If something is wrong with your tax returns, we encourage you to tell us about it so that it can be corrected as soon as possible. This is called making a voluntary disclosure. Individuals and businesses can make a voluntary disclosure.
If we find errors in your tax returns, you could face significant penalties. It is best to tell us what is wrong with your tax returns before we find out in some other way. The benefits of making a voluntary disclosure are greater if you make a full and complete disclosure before being notified of a pending tax audit.
There are still some benefits if you wait until you're notified of an audit, but only if you make a full and complete disclosure before the audit actually begins.
The advantages of making a voluntary disclosure are:
- you will not be prosecuted in court (if you make a pre-notification disclosure)
- any shortfall penalty will be reduced.
A larger reduction for a shortfall penalty will be given if you make a voluntary disclosure before being notified of a pending tax audit or investigation.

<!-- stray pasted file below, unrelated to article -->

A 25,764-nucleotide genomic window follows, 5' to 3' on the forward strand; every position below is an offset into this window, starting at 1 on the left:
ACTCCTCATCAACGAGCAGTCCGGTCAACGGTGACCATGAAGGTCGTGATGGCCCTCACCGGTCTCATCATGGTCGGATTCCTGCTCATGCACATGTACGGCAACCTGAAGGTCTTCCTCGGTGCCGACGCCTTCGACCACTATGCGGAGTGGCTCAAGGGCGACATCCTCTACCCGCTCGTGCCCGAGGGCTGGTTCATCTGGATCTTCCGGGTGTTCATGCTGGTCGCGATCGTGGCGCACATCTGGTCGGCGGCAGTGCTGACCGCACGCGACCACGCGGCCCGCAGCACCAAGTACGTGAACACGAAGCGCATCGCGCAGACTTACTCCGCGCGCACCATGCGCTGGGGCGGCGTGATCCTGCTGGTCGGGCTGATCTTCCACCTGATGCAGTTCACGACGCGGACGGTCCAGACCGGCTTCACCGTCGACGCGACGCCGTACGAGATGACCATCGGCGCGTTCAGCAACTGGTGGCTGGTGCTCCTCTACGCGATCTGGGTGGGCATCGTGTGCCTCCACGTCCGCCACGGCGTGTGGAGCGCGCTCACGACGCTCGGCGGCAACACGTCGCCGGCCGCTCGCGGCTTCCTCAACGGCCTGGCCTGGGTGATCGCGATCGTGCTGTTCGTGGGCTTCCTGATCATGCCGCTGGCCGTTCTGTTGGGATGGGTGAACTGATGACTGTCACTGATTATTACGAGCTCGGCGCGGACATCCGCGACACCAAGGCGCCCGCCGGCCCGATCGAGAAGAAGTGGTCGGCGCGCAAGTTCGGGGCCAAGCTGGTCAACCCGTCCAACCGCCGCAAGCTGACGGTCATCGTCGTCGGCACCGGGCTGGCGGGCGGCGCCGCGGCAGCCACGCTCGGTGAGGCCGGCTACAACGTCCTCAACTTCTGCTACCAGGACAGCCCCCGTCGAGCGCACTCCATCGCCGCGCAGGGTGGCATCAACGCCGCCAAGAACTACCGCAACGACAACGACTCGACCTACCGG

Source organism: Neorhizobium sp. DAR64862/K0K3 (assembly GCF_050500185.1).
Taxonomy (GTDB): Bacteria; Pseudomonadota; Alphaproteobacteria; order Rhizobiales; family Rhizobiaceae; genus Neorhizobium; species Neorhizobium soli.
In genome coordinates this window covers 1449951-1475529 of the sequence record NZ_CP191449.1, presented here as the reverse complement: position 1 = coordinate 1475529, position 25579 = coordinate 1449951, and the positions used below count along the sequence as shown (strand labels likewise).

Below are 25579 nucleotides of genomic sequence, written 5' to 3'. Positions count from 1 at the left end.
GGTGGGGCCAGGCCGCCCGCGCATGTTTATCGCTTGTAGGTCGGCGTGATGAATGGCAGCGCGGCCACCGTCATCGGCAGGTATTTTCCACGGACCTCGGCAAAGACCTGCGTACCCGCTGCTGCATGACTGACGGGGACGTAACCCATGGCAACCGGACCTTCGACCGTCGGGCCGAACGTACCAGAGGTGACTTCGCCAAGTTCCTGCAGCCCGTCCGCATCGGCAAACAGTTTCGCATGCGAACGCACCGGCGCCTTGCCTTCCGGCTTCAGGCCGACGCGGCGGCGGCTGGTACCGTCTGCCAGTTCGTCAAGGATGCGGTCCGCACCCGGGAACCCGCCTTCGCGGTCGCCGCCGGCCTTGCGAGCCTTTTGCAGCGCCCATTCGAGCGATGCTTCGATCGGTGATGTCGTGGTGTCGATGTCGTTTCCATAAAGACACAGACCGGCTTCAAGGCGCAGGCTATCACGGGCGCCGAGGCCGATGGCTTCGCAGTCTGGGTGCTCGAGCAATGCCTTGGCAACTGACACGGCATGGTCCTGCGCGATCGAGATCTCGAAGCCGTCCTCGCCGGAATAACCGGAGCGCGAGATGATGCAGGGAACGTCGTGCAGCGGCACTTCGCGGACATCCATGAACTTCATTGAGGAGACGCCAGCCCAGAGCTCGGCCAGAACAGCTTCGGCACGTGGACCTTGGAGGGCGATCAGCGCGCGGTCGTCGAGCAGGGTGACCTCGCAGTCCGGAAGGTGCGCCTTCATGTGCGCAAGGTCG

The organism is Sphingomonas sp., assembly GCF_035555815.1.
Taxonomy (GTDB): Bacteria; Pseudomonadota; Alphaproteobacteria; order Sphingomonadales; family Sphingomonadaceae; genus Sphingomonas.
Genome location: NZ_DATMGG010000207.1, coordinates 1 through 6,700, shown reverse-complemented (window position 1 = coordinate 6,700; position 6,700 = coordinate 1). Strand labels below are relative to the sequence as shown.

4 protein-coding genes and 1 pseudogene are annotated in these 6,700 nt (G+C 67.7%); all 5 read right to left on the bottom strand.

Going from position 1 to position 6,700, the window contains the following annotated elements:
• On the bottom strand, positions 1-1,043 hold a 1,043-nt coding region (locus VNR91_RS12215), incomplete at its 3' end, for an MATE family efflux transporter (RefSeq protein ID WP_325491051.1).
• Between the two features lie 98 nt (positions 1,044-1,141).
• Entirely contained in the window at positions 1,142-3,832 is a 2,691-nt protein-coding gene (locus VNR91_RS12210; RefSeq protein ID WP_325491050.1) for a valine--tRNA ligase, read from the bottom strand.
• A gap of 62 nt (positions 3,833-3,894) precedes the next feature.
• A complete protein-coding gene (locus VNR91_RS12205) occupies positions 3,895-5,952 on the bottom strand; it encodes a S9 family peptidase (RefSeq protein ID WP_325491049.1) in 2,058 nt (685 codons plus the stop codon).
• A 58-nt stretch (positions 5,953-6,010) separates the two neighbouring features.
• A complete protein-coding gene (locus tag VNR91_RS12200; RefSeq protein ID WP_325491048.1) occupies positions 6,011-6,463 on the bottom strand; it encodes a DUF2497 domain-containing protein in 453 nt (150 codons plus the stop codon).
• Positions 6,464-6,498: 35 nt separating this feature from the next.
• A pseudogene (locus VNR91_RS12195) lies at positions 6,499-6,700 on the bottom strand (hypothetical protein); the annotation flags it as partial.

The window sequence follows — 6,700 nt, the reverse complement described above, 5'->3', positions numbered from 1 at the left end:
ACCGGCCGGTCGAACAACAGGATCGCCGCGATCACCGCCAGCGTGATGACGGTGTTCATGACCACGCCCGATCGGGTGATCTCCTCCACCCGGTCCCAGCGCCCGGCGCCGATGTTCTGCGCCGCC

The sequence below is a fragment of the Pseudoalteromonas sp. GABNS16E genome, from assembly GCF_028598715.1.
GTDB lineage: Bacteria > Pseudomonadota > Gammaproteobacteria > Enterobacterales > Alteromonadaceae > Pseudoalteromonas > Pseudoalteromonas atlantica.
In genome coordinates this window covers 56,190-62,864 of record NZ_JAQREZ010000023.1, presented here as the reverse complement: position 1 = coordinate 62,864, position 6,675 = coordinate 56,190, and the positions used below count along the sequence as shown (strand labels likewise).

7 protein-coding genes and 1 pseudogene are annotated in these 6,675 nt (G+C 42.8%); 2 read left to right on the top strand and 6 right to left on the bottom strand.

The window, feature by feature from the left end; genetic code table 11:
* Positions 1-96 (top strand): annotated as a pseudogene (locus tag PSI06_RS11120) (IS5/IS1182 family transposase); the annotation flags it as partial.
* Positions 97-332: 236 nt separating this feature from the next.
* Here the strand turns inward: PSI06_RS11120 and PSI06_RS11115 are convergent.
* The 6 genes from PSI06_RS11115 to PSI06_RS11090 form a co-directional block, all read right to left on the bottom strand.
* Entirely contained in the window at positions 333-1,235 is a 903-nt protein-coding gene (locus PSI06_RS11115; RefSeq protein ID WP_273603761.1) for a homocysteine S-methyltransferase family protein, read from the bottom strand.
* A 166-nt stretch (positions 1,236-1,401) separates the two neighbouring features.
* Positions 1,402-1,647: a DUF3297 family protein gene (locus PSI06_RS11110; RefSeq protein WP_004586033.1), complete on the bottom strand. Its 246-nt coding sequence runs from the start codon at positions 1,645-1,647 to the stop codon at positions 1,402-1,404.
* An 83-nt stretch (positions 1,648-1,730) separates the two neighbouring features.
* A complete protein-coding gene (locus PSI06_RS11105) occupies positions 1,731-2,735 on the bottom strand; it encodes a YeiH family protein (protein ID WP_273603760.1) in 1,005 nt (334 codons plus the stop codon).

For post-notification disclosures, prosecution may only be considered in cases of evasion or fraud.
You can make a voluntary disclosure:
- by completing a Voluntary disclosure (IR281) form
- by contacting us by phone, letter, fax or email
- by visiting an Inland Revenue office
- during an interview.
Any of our customers may be selected for an audit where we look at your tax and business records to check that:
- your tax returns have been completed correctly, and
- you have paid the correct amount of tax.
As a result of the audit, you may receive a tax refund or be asked to pay more tax.
Find out more
Read our booklet Putting your tax returns right (IR280).
Date published: 07 Dec 2010